This might seem like a simple lab trick to convince you about the mysterious but very real connection between electricity and magnetism, but it turns out to be an incredibly useful and important design. Outside the obvious purpose of picking things up like the giant electromagnets at junkyards, electromagnets are used in speakers, hard drives, MRI machines, motors, generators, and many other things you might not expect!


This is a view inside the Large Hadron Collider at CERN, the most powerful particle accelerator on the planet! This shoots tiny particles at very near the speed of light along a very precise track. While you might expect it to be the metal walls that keep the particles inside, the tiny particles would actually fly right out through the walls! So how do they keep those pesky particles in line? They steer them using incredible powerful superconducting ELECTROMAGNETS! Photo credit CERN.

Written By: Scott Alton

Lightning Electricity in the Palm of Your Hand

During a thunderstorm, lightning often appears to flash instantaneously from cloud to ground, but there’s much more going on than meets the eye! Friction between air currents causes a buildup of negative charge in the lower parts of the clouds. Like charges repel each other, so the excess negatives begin developing an escape route. Strong, invisible electric “feelers”, called stepped leaders, branch downwards through the air.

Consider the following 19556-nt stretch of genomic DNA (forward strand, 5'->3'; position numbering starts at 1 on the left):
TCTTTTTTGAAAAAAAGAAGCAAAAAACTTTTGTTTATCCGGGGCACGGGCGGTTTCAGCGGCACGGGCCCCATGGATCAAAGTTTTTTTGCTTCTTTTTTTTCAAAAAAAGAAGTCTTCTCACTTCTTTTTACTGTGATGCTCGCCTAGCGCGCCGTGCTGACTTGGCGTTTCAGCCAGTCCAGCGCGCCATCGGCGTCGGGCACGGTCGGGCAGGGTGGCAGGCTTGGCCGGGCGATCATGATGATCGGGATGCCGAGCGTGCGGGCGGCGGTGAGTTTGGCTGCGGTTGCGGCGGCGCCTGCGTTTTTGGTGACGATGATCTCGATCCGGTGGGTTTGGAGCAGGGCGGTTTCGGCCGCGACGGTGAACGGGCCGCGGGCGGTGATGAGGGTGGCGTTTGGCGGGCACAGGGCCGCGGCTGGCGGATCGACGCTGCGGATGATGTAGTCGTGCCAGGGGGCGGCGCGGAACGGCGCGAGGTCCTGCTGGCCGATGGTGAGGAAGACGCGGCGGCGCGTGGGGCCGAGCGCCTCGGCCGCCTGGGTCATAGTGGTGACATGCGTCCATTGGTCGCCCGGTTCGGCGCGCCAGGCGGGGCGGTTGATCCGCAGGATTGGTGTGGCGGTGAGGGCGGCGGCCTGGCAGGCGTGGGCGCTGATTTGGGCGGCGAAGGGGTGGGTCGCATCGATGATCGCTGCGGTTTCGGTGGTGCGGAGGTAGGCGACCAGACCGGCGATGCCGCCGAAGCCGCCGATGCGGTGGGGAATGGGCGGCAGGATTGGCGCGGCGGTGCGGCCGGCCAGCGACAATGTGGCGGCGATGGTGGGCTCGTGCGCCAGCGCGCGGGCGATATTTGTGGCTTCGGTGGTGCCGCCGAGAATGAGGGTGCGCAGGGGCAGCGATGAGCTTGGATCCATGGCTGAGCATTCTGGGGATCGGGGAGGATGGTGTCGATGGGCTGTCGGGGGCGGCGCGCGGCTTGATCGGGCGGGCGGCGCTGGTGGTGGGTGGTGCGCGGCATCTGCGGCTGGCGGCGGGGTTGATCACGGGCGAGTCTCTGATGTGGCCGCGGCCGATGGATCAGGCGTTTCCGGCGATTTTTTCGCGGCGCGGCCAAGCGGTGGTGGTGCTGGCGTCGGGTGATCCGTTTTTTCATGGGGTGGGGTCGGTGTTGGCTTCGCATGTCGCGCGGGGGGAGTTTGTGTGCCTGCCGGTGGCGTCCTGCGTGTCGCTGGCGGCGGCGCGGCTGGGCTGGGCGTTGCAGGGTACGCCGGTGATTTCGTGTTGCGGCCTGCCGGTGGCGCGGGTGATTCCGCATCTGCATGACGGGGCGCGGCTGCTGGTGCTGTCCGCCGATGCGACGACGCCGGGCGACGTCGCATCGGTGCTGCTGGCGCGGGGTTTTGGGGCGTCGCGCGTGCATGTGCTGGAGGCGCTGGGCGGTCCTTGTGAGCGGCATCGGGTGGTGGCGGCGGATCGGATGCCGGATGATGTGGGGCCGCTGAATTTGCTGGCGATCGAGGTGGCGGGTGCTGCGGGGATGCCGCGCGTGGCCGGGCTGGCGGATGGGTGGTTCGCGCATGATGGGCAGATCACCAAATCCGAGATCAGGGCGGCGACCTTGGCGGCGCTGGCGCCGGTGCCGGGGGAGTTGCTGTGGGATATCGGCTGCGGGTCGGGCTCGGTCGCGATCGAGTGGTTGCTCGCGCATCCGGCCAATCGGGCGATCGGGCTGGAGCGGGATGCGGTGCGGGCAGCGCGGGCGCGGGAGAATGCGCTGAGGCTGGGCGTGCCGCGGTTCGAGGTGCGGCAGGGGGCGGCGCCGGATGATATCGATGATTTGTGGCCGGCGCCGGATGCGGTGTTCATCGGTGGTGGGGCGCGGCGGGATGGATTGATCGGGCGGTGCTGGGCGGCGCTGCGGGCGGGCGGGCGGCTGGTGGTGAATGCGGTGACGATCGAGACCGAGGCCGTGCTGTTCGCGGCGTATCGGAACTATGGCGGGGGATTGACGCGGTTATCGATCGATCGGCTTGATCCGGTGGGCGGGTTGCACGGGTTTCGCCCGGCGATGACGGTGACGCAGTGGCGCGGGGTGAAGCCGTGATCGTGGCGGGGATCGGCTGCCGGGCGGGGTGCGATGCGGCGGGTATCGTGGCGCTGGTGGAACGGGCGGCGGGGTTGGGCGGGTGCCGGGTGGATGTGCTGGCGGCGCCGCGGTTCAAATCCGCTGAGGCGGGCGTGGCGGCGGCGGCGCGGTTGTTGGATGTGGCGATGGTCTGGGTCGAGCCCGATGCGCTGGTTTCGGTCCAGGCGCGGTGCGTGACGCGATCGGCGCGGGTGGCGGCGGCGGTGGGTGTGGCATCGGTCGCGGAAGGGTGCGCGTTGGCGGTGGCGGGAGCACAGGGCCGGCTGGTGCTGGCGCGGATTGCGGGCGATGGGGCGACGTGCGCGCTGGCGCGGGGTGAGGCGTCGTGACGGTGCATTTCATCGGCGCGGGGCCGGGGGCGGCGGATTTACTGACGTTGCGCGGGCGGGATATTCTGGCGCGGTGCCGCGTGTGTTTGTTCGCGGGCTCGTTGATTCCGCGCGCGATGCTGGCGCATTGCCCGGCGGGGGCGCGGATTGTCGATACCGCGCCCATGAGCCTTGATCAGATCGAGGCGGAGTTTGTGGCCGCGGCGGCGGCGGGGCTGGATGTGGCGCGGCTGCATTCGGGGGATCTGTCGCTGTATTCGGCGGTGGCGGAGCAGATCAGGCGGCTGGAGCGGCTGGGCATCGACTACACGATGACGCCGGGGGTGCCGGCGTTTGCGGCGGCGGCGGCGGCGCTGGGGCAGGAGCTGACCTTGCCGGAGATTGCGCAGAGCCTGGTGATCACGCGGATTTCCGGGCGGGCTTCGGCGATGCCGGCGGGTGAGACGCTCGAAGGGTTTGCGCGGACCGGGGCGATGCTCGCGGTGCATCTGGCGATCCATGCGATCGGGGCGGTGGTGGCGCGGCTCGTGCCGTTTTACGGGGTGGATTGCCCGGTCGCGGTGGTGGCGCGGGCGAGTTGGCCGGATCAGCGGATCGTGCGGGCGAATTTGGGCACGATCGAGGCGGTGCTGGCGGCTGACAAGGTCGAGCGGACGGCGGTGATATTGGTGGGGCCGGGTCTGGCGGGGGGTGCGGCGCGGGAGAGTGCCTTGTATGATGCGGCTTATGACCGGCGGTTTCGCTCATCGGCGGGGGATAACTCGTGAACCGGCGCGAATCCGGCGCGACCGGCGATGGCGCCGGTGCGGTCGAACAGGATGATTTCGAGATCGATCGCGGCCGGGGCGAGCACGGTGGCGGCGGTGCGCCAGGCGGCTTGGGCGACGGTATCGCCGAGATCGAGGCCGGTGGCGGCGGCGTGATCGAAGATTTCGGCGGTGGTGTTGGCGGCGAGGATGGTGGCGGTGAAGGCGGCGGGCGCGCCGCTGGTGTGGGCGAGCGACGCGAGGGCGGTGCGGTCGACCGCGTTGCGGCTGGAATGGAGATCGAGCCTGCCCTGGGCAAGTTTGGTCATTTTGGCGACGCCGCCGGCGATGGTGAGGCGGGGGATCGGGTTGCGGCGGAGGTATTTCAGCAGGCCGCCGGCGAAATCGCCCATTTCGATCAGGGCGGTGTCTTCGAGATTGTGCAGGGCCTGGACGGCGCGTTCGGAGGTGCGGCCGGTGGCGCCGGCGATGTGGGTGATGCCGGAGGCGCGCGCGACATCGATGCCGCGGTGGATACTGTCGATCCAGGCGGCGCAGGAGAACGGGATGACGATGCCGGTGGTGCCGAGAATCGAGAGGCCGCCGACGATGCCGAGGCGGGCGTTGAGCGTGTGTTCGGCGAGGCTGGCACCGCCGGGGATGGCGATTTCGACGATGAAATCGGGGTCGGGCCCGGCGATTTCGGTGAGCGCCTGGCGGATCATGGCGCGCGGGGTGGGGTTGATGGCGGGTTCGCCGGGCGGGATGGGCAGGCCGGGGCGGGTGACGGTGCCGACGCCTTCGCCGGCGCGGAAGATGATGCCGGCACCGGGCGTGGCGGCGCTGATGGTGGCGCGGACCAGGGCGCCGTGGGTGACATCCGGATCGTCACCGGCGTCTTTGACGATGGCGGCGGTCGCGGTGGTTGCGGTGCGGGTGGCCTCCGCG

Lightning over Norman, Oklahoma, 1978. Image credit: C. Clark, NOAA

As stepped leaders inch closer to Earth’s surface, they leave a conducting path in their wake. Their electromagnetic field also NOAAlightning2begins affecting electrical phenomena on the ground. Positive streamers of charge reach up towards the negative stepped leaders. When streamers and stepped leaders meet, an ionized bridge is completed from clouds to ground.